By Mark Gauert
City & Shore Magazine
A young friend who grew up in a country far from here, in a place glowing with city light at night, had never been able to see the Milky Way.
Growing up, she’d only been able to see the brightest lights in the sky at night. The moon, Venus – maybe Sirius, the brightest star, if she squinted. But nothing much beyond that. Nothing like the Milky Way, the dazzling river of starlight she’d read about – but never seen.
And it made her sad. It was one of her only regrets, growing up in a place glowing with city light at night.
I told her I’d seen the Milky Way from here only once myself, on the night after Hurricane Wilma in 2005. That storm knocked out almost all of the power, leaving us in a deep darkness we never experience on typical nights.
After the storm had passed, after I was sure everybody was safe, I set up a camp stove in the backyard, took one of the frozen pizzas thawing in the powerless house, and cooked dinner for my family under the dazzling wonder my friend had always dreamed of seeing.
“You saw it here?” she said.
“I did,” I said. “I’d never want to go through anything like Wilma just to see it again. But it was beautiful.”
“Beautiful?” she said.
“I’ll never forget it.”
Like the memory of frozen pizza on a camp stove in the backyard with my family in the starlit darkness after Wilma.
I told her we could try seeing the Milky Way again. That maybe the lights weren’t as bright here as they were in her home country. That maybe we could look for a place inland, away from the lights smudging our skies along the coast.
So one afternoon near sundown we drove to Everglades National Park, down State Highway 9336 in the sawgrass flats between the entrance gate and the Flamingo marina on Florida Bay. It was dark by the time we got there, off the road near Nine Mile Pond. Dark enough to see stars beginning to reflect on the black water. Dark enough to see the tail of the comet everybody had been talking about on the news. Dark enough to see way more stars than she’d ever been able to see back home.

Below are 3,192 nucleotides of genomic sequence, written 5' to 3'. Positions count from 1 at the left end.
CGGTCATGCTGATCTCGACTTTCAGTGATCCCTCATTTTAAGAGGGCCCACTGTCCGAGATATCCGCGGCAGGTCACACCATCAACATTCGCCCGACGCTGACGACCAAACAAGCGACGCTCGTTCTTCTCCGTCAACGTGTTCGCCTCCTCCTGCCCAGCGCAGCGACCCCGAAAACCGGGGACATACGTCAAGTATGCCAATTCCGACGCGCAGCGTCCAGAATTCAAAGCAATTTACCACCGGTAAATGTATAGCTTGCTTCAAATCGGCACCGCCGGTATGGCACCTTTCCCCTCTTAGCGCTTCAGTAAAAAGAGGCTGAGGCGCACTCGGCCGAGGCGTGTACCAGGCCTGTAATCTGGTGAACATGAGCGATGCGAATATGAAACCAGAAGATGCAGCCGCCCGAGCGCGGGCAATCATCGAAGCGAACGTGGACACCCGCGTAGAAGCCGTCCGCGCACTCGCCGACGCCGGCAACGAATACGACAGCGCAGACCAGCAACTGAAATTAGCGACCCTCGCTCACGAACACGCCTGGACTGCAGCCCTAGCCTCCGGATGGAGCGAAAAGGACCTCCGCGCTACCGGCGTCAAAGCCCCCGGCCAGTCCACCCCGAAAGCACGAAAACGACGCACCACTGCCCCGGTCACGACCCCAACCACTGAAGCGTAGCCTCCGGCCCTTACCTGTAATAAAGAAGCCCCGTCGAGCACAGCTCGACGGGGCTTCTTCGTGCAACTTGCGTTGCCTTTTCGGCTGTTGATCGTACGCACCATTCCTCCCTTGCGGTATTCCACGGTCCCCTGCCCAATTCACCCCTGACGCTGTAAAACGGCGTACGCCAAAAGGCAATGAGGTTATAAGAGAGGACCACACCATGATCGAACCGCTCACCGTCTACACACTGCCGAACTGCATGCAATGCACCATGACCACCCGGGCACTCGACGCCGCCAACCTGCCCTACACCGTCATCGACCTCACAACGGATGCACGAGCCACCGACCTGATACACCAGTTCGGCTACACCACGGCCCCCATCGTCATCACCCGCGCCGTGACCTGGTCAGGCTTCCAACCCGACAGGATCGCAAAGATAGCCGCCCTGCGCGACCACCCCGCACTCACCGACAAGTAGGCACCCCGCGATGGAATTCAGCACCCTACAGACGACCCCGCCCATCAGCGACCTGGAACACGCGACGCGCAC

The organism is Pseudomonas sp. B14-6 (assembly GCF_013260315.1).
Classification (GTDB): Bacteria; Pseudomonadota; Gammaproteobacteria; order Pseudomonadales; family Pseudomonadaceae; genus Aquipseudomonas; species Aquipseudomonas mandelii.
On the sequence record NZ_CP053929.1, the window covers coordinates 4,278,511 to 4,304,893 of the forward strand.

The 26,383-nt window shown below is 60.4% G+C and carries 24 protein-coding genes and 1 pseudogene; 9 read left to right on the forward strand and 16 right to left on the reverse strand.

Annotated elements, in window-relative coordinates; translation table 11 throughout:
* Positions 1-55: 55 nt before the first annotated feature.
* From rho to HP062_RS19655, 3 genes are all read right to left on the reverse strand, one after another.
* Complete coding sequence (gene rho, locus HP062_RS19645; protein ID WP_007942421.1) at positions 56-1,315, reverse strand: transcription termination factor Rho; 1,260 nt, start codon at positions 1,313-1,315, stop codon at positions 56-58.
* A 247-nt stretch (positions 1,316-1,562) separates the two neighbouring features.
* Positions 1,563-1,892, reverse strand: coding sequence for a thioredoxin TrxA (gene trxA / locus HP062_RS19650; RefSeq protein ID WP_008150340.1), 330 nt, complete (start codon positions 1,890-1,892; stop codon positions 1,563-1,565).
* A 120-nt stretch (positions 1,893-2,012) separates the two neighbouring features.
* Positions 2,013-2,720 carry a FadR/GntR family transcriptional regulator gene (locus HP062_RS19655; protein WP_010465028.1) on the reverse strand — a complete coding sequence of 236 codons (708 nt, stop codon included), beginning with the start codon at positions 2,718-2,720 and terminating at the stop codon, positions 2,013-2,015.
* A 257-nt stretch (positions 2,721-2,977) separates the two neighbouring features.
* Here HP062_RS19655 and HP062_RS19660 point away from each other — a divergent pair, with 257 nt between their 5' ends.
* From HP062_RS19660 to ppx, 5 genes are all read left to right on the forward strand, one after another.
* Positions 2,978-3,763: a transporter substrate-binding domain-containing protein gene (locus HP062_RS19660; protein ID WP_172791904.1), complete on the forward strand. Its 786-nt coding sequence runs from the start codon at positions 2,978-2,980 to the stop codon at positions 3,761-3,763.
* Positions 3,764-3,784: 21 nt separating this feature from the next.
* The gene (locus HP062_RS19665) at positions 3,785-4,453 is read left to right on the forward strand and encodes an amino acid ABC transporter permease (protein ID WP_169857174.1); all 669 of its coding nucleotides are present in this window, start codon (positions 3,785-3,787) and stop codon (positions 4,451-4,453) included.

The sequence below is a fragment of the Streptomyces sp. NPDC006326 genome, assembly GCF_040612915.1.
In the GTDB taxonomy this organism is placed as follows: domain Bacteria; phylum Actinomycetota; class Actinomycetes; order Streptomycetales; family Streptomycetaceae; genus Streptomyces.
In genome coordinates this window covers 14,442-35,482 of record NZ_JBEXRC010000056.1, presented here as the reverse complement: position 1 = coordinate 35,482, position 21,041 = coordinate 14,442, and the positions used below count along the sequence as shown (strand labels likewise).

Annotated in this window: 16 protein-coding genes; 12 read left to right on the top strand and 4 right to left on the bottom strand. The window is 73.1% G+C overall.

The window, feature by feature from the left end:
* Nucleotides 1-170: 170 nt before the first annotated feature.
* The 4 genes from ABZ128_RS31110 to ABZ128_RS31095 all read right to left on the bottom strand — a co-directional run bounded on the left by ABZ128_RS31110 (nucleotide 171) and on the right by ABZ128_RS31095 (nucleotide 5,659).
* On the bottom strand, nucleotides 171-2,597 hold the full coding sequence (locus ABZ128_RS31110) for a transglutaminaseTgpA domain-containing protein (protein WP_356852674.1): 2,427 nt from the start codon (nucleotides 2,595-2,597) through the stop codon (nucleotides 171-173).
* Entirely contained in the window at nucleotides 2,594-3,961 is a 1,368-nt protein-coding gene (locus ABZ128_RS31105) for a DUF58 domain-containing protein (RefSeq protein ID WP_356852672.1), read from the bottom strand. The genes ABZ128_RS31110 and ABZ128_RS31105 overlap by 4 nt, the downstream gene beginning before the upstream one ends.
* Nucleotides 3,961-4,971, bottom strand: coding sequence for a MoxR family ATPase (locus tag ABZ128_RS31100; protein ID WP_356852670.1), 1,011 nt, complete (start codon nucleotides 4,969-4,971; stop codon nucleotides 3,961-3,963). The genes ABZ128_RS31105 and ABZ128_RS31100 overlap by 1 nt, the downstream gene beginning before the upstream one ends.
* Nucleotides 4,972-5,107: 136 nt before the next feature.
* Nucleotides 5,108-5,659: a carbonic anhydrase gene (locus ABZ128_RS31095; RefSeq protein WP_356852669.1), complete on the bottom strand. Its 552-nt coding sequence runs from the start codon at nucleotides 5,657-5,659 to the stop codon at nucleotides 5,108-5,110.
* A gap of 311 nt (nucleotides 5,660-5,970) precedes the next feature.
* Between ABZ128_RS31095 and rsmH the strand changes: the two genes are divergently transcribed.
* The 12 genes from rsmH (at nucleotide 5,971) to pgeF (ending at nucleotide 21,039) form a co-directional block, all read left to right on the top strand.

But also way more mosquitoes. So many, we were ready to go back almost as soon as we got there – even if it meant not seeing the Milky Way beginning to shine out of the darkness.
“Oh!” she said, slapping at the mosquitoes. “I think some are in the car!’’
“Just roll down the window,” I said, speeding up, “we’ll blow ’em out.”
That was the end of our stargazing. At least in South Florida.
Months later, we were with her again on a family trip to New Mexico. I grew up there – and I told her I’d seen the Milky Way many times on camping trips with the Boy Scouts on the dark plains and mesas above the Rio Grande.
We were on the road to Albuquerque near sunset after a day in Santa Fe, when I saw an exit to La Cienega – “the swamp” – up ahead. It was a place I’d known from my camping days.
It was dark by the time we got there, down State Highway 548 in the piñon scrub between the interstate and the village of La Cienega. We pulled onto the shoulder, let our eyes adjust to the darkness – and saw all of what you see in this photo, which she remembered to shoot with her camera on a tripod after she’d stopped jumping up and down.
“I see it, I see!” she giggled. “It’s there! It’s really there!”
I’ll never forget that night, either. Never forget her happiness, seeing a wonder that had been there all along.
And hoped our days would always be filled with such wonders. Which surely are all around us, even in the darkest night.
Photo: The Milky Way over La Cienega, N.M., photographed by Qing Du.